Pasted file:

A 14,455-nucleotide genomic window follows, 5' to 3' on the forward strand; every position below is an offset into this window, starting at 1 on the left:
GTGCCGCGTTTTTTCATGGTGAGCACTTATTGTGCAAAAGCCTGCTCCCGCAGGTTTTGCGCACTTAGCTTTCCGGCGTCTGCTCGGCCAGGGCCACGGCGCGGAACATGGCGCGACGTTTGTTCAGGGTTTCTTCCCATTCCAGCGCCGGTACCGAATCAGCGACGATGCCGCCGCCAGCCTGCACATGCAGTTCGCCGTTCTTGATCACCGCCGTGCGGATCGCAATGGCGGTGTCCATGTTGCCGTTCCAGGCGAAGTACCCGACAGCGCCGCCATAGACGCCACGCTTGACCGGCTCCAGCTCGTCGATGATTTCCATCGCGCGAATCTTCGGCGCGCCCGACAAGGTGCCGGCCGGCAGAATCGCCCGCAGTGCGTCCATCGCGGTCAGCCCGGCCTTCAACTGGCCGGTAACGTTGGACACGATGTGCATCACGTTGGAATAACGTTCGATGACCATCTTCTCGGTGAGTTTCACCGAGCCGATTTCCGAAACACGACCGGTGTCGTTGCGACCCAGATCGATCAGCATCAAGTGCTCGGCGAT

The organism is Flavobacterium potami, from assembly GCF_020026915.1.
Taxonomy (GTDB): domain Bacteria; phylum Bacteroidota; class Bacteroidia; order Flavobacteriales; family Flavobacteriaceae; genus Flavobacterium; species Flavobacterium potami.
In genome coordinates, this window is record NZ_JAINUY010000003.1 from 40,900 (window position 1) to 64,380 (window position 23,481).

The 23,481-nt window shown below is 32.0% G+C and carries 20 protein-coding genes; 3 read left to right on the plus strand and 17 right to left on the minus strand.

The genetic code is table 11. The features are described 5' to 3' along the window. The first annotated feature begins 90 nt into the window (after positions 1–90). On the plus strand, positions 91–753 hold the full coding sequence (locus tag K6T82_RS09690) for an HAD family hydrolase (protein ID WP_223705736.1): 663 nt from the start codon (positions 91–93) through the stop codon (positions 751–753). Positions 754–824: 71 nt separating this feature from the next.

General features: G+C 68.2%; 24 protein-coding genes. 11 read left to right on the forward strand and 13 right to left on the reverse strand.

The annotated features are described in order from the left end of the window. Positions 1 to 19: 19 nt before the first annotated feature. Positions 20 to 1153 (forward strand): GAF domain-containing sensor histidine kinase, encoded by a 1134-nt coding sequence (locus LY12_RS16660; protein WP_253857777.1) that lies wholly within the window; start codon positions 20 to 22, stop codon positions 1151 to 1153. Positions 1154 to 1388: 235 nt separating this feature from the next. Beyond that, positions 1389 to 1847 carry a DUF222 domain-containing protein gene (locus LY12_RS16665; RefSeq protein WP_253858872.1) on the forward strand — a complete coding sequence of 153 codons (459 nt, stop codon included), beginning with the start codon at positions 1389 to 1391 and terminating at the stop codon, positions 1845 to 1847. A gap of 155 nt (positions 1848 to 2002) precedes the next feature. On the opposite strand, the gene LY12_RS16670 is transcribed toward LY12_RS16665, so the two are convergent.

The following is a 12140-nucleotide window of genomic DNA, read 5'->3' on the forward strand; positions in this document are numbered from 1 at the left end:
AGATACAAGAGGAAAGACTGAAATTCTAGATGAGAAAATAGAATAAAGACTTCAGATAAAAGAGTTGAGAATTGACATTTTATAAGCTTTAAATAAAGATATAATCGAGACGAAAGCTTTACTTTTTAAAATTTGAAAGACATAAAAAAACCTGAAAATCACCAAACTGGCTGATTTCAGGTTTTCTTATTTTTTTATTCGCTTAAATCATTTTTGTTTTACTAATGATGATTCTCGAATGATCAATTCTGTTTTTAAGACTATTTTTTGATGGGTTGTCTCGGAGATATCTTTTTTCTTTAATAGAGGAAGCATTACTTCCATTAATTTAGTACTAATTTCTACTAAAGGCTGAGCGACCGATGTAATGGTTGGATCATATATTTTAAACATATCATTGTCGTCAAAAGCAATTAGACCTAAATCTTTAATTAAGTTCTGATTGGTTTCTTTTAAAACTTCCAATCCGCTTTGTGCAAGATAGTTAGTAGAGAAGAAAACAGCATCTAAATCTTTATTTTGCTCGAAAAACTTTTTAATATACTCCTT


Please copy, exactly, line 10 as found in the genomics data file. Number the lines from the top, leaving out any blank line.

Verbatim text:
The following is a 12140-nucleotide window of genomic DNA, read 5'->3' on the forward strand; positions in this document are numbered from 1 at the left end: